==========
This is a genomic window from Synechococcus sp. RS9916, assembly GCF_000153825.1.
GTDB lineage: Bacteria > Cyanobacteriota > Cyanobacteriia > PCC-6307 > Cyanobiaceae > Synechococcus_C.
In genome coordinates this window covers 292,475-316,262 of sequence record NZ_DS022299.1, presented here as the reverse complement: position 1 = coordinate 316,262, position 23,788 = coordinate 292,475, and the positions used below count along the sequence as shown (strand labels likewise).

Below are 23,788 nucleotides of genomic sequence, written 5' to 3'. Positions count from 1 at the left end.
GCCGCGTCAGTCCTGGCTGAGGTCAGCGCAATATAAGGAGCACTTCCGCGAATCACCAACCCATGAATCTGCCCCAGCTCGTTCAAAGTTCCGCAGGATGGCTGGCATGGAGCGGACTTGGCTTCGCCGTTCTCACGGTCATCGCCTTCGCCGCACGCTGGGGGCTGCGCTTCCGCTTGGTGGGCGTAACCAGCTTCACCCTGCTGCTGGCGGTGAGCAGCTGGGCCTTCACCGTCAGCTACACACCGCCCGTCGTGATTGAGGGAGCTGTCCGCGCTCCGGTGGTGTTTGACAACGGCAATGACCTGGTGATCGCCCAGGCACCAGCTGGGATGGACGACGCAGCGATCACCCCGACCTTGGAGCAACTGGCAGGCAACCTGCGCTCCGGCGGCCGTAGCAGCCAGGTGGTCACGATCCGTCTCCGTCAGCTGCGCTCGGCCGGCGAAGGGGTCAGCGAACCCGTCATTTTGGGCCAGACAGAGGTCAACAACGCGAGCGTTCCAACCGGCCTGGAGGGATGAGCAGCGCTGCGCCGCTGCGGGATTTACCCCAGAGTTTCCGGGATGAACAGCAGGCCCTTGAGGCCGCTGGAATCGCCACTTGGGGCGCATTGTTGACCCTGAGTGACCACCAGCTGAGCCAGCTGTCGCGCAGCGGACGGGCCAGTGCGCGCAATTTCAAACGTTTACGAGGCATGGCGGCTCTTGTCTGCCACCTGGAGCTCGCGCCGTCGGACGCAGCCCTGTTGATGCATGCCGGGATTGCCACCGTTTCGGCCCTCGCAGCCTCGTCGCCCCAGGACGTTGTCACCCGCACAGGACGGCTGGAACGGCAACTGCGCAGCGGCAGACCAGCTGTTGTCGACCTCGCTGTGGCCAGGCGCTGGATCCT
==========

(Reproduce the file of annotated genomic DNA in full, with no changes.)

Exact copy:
This is a genomic window from Synechococcus sp. RS9916, assembly GCF_000153825.1.
GTDB lineage: Bacteria > Cyanobacteriota > Cyanobacteriia > PCC-6307 > Cyanobiaceae > Synechococcus_C.
In genome coordinates this window covers 292,475-316,262 of sequence record NZ_DS022299.1, presented here as the reverse complement: position 1 = coordinate 316,262, position 23,788 = coordinate 292,475, and the positions used below count along the sequence as shown (strand labels likewise).

Below are 23,788 nucleotides of genomic sequence, written 5' to 3'. Positions count from 1 at the left end.
GCCGCGTCAGTCCTGGCTGAGGTCAGCGCAATATAAGGAGCACTTCCGCGAATCACCAACCCATGAATCTGCCCCAGCTCGTTCAAAGTTCCGCAGGATGGCTGGCATGGAGCGGACTTGGCTTCGCCGTTCTCACGGTCATCGCCTTCGCCGCACGCTGGGGGCTGCGCTTCCGCTTGGTGGGCGTAACCAGCTTCACCCTGCTGCTGGCGGTGAGCAGCTGGGCCTTCACCGTCAGCTACACACCGCCCGTCGTGATTGAGGGAGCTGTCCGCGCTCCGGTGGTGTTTGACAACGGCAATGACCTGGTGATCGCCCAGGCACCAGCTGGGATGGACGACGCAGCGATCACCCCGACCTTGGAGCAACTGGCAGGCAACCTGCGCTCCGGCGGCCGTAGCAGCCAGGTGGTCACGATCCGTCTCCGTCAGCTGCGCTCGGCCGGCGAAGGGGTCAGCGAACCCGTCATTTTGGGCCAGACAGAGGTCAACAACGCGAGCGTTCCAACCGGCCTGGAGGGATGAGCAGCGCTGCGCCGCTGCGGGATTTACCCCAGAGTTTCCGGGATGAACAGCAGGCCCTTGAGGCCGCTGGAATCGCCACTTGGGGCGCATTGTTGACCCTGAGTGACCACCAGCTGAGCCAGCTGTCGCGCAGCGGACGGGCCAGTGCGCGCAATTTCAAACGTTTACGAGGCATGGCGGCTCTTGTCTGCCACCTGGAGCTCGCGCCGTCGGACGCAGCCCTGTTGATGCATGCCGGGATTGCCACCGTTTCGGCCCTCGCAGCCTCGTCGCCCCAGGACGTTGTCACCCGCACAGGACGGCTGGAACGGCAACTGCGCAGCGGCAGACCAGCTGTTGTCGACCTCGCTGTGGCCAGGCGCTGGATCCT